Former defence minister joins military contractor upgrading naval fleet


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When he was defence minister he famously said he wouldn't trust South Australian Submarine makers "to build a canoe", but these days former Senator David Johnston has struck a more conciliatory tone after being hired by a major military naval contractor in Adelaide that's working on submarines.

When he was defence minister he famously said he wouldn't trust South Australian Submarine makers "to build a canoe", but these days former Senator David Johnston has struck a more conciliatory tone after being hired by a major military naval contractor in Adelaide that's working on submarines.

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In March, Mr Johnston joined the board of Saab Technologies Australia, a subsidiary of the Swedish military contractor, which has been on the receiving end of millions of dollars in government contracts this year.

Mr Johnston is understood to have advised Saab on the government's decision-making process, as Saab sought a multimillion-dollar contract to fit out Australia's fleet of frigates with a new combat management system.

The Herald has been told the job was not the subject of a formal tender, with Mr Johnston helping to advise on the timeframes around government decisions according to a source close to the company. The Department of Defence has not responded to questions on this.

Earlier this month Defence Minister, Senator Marise Payne, announced Saab had been chosen to develop the new system which will be used on all of Australia's future ship projects.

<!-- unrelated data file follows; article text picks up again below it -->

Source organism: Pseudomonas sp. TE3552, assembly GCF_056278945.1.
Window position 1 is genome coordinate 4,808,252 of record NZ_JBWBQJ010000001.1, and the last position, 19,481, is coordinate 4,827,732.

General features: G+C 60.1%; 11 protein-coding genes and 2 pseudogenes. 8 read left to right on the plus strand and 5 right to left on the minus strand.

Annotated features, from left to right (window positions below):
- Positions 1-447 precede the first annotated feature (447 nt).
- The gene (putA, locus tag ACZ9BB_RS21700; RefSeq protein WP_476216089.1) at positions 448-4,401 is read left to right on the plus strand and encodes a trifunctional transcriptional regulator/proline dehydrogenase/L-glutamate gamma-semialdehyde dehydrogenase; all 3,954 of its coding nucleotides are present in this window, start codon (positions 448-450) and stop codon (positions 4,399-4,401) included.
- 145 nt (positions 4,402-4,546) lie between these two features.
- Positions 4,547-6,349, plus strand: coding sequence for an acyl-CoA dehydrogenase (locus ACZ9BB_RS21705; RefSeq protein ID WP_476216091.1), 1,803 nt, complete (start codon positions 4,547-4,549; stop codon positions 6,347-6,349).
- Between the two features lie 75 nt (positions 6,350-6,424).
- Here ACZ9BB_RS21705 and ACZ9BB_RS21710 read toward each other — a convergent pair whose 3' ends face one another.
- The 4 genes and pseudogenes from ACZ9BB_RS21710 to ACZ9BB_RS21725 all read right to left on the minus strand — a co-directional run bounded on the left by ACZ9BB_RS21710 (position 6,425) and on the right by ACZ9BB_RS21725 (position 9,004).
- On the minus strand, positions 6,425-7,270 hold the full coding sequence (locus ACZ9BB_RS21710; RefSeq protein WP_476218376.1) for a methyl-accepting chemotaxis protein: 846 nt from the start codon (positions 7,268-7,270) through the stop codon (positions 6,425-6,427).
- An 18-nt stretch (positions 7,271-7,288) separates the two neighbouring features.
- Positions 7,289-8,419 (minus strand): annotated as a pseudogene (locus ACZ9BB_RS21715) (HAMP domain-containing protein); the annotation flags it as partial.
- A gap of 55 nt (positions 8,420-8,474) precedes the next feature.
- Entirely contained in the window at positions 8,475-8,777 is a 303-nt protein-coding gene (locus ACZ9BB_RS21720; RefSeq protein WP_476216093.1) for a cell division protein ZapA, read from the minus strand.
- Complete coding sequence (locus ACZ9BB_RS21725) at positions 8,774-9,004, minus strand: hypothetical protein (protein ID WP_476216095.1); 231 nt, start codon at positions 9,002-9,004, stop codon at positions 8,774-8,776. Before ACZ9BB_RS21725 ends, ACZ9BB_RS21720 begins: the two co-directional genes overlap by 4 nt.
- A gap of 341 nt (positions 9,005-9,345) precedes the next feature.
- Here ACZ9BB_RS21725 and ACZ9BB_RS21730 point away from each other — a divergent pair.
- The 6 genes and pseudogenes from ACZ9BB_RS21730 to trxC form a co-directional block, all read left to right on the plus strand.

Two days later, Ms Payne made another announcement, with Saab winning a contract to update the control system of the ageing fleet of Collins Class submarines.

As defence minister, Mr Johnston was involved in plans to replace Australia's fleet of submarines.

In November 2014 he poured scorn on the ASC - formerly known as the Australian Submarine Corporation - which he said had blown their budget by as much as $600 million.

"I wouldn't trust them to build a canoe," he said at the time.

The controversial comment forced then-prime minister Tony Abbott to release a statement reaffirming his confidence in the South Australian submarine builder. Four weeks after he made the comment Mr Johnston was replaced as defence minister by Kevin Andrews.

Last month Mr Johnston struck a more conciliatory tone and said the ASC was now "doing world class work".

Mr Johnston was unavailable for comment. A spokesman from Saab said Mr Johnstone had not had any direct engagement on any of Saab's marketing campaigns and had only attended two board meetings since joining the company.

A spokesman for Marise Payne said Mr Johnston had not had any contact with her office since joining Saab. A Defence spokesman said the department is "not aware of any contact made by David Johnston representing SAAB or SAAB's interests".

Independent Tasmanian senator Jacqui Lambie has been pushing for new legislation aimed at disrupting the revolving door between government and the private sector.

She said current restrictions are inadequate.

"It's no coincidence that former Liberal senator David Johnston has a cushy job on the Saab board just two years after he was defence minister," she said.

"Turnbull himself says that when you hold public office, you hold public trust. Why are we letting people profit off that office, and that trust?"

It's not uncommon for military contractors to scoop up senior government figures as advisers, soon after they leave government.

Mr Johnston's former chief of staff, Sean Costello, joined French submarine manufacturer DCNS, now known as Naval Group, in 2015 within months of leaving the defence minister's office.

More recently, former deputy prime minister and defence minister Kim Beazley joined Lockheed Martin's Australia Board in June last year, six months after stepping down as US Ambassador.

The story Former defence minister joins military contractor upgrading naval fleet first appeared on The Sydney Morning Herald.

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